In regards to job seeking and employer preferences, millennials are less likely to take a job for financial security purposes only. They care deeply about jobs that align with their personal beliefs and goals. According to millennial author and financial expert, Stephanie O’Connell, the prospect of working extremely hard for decades just to retire one day isn’t appealing to millennials. Instead, most would rather seek employment opportunities they are genuinely interested in. [5] Most would go as far as selecting organisations that share their values and employers who prioritise socialisation. Employers who offer a mixture of job and lifestyle opportunities, i.e. jobs with additions like gym memberships, happy hours, philanthropic projects and remote working have the upper hand with millennials.

Going past generations

 

Generations aside, the perfect work-life balance is characterised by a happy and flexible working environment for all. It’s worth noting that individuals in the same generation can have different insights about work-life balance. When employers focus on creating a flexible and happy working environment for all, work-life balance can be achieved across all generations.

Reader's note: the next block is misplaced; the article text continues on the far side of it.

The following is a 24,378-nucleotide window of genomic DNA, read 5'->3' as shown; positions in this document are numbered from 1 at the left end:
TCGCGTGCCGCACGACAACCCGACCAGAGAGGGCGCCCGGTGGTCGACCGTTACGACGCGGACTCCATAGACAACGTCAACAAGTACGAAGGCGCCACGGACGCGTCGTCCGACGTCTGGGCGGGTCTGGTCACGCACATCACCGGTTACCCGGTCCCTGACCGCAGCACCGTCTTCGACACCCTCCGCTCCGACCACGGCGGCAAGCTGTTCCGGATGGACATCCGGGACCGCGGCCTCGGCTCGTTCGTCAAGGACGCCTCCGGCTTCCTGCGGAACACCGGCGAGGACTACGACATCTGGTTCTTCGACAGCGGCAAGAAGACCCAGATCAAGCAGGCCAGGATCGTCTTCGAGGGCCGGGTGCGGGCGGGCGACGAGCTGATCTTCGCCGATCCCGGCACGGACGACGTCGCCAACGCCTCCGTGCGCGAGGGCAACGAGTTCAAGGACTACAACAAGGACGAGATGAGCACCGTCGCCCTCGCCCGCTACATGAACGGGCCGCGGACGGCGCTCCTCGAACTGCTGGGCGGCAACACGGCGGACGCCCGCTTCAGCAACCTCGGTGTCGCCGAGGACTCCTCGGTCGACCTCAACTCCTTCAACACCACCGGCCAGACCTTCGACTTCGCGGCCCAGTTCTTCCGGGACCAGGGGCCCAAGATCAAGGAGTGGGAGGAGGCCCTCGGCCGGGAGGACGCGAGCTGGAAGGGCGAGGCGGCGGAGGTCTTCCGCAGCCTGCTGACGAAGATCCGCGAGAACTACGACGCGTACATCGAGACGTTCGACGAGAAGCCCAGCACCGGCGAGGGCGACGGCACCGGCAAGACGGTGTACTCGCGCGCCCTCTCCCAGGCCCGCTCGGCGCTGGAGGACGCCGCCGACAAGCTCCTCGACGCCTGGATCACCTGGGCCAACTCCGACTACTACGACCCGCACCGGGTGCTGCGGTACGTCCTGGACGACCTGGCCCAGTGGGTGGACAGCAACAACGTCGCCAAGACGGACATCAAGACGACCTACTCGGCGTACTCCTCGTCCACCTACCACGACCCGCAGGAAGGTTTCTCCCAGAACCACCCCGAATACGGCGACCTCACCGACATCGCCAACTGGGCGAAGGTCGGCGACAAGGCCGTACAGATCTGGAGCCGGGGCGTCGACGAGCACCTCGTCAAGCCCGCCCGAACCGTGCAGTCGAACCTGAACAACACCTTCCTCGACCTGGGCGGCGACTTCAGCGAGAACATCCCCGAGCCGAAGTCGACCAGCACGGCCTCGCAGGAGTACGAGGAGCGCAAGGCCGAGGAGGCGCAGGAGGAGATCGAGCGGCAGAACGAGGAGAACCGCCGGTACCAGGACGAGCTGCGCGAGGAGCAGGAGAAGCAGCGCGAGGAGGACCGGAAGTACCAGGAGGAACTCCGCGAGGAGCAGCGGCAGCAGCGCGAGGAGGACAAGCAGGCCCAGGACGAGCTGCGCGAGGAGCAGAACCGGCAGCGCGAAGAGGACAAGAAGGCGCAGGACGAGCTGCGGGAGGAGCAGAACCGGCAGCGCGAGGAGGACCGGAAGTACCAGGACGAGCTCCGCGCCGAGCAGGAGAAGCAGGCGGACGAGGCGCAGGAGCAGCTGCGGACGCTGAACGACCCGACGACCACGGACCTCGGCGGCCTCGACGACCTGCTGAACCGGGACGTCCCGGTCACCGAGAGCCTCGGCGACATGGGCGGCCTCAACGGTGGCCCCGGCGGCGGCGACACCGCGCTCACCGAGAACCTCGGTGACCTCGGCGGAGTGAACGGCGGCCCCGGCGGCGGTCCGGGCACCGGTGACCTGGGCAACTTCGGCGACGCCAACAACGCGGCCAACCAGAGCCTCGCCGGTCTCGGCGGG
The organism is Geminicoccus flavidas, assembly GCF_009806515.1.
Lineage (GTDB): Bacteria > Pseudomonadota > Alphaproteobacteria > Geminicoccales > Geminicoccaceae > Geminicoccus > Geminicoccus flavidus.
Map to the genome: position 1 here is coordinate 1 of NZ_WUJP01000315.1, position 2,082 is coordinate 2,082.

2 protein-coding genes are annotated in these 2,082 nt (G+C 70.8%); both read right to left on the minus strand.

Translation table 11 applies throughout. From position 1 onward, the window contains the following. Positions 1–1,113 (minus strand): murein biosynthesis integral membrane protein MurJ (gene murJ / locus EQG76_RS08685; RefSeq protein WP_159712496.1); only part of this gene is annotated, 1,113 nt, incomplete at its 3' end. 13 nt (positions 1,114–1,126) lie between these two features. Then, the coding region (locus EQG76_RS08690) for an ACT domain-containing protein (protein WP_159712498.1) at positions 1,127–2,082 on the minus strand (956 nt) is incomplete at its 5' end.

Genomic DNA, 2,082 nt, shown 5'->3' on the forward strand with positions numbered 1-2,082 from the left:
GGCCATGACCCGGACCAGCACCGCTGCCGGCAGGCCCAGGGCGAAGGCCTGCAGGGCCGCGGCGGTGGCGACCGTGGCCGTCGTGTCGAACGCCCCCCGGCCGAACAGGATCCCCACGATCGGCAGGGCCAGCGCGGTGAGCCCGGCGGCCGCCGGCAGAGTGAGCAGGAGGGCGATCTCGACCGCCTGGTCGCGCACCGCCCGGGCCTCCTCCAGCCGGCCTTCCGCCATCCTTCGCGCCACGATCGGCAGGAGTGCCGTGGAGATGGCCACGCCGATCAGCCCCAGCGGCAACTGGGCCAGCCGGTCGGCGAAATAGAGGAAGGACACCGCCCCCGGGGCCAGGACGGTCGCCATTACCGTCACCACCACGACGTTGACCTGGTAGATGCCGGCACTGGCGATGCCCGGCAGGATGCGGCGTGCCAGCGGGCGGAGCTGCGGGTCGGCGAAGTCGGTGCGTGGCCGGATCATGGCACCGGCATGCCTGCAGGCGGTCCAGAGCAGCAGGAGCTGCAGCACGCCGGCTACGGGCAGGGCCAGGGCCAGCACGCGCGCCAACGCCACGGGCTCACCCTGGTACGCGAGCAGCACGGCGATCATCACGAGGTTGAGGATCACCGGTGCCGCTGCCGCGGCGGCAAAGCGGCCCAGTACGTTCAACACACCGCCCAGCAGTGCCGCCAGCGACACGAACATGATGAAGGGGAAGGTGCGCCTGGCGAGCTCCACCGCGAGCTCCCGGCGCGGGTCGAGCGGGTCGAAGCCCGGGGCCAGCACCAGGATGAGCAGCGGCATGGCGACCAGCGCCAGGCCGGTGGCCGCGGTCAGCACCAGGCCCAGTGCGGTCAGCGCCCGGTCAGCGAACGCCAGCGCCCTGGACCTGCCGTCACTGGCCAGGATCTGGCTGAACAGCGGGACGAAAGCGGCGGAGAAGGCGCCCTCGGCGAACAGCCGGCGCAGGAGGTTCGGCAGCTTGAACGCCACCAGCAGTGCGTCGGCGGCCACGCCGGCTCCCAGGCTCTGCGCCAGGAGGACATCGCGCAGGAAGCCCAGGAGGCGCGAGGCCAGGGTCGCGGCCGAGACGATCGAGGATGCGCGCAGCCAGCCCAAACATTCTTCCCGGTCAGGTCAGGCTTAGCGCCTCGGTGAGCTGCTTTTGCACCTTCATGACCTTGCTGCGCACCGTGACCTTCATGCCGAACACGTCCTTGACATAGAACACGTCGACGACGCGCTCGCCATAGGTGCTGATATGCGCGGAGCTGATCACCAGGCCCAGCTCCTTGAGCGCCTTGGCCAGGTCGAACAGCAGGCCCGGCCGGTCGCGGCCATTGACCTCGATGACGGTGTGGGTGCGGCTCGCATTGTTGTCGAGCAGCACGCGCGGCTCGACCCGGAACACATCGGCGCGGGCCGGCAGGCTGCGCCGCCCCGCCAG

Flexible working environments reduce stress, increase job satisfaction and help employees adopt and maintain healthier habits. Employers should allow flexible working hours among other perks like working from home to create working environments that are appealing to all.
 
Employers should create a happy working environment by prioritising healthy cultures to make employees feel valued/part of something big as opposed to just working for money. Opportunities for growth and social connections should also be availed. The importance of having comfortable office conditions can’t be overlooked. Employees should work comfortably. They should also have some time away from work.
 
Important: Work-life balance comes with unique challenges. Employee productivity can decrease if a perfect balance isn’t made between professional and personal life. For instance, open vacation policies in companies like Netflix and Virgin allowing workers to go for random breaks whenever needed can affect direct customer relations. Employees can also hurt their personal lives by working past stipulated timelines. Studies have shown that 81% of workers open work-related emails outside working hours. [6] All in all, the importance of a good work-life balance can’t be overlooked by anyone especially employers today, provided there is a balance.
 
 

References

 

[1] https://www.oecdbetterlifeindex.org/topics/work-life-balance/
[2] https://www.forbes.com/sites/workday/2016/05/05/workforce-2020-what-you-need-to-know-now/#576721482d63
[3] https://info.totalwellnesshealth.com/blog/are-your-employees-stressed-out
[4] https://hbr.org/2017/04/employee-burnout-is-a-problem-with-the-company-not-the-person
[5] https://www.forbes.com/sites/rachelritlop/2017/02/27/9-successful-millennials-share-what-work-life-balance-means-to-them/#6fc4175f7ca4
[6] https://techtalk.gfi.com/survey-81-of-u-s-employees-check-their-work-mail-outside-work-hours/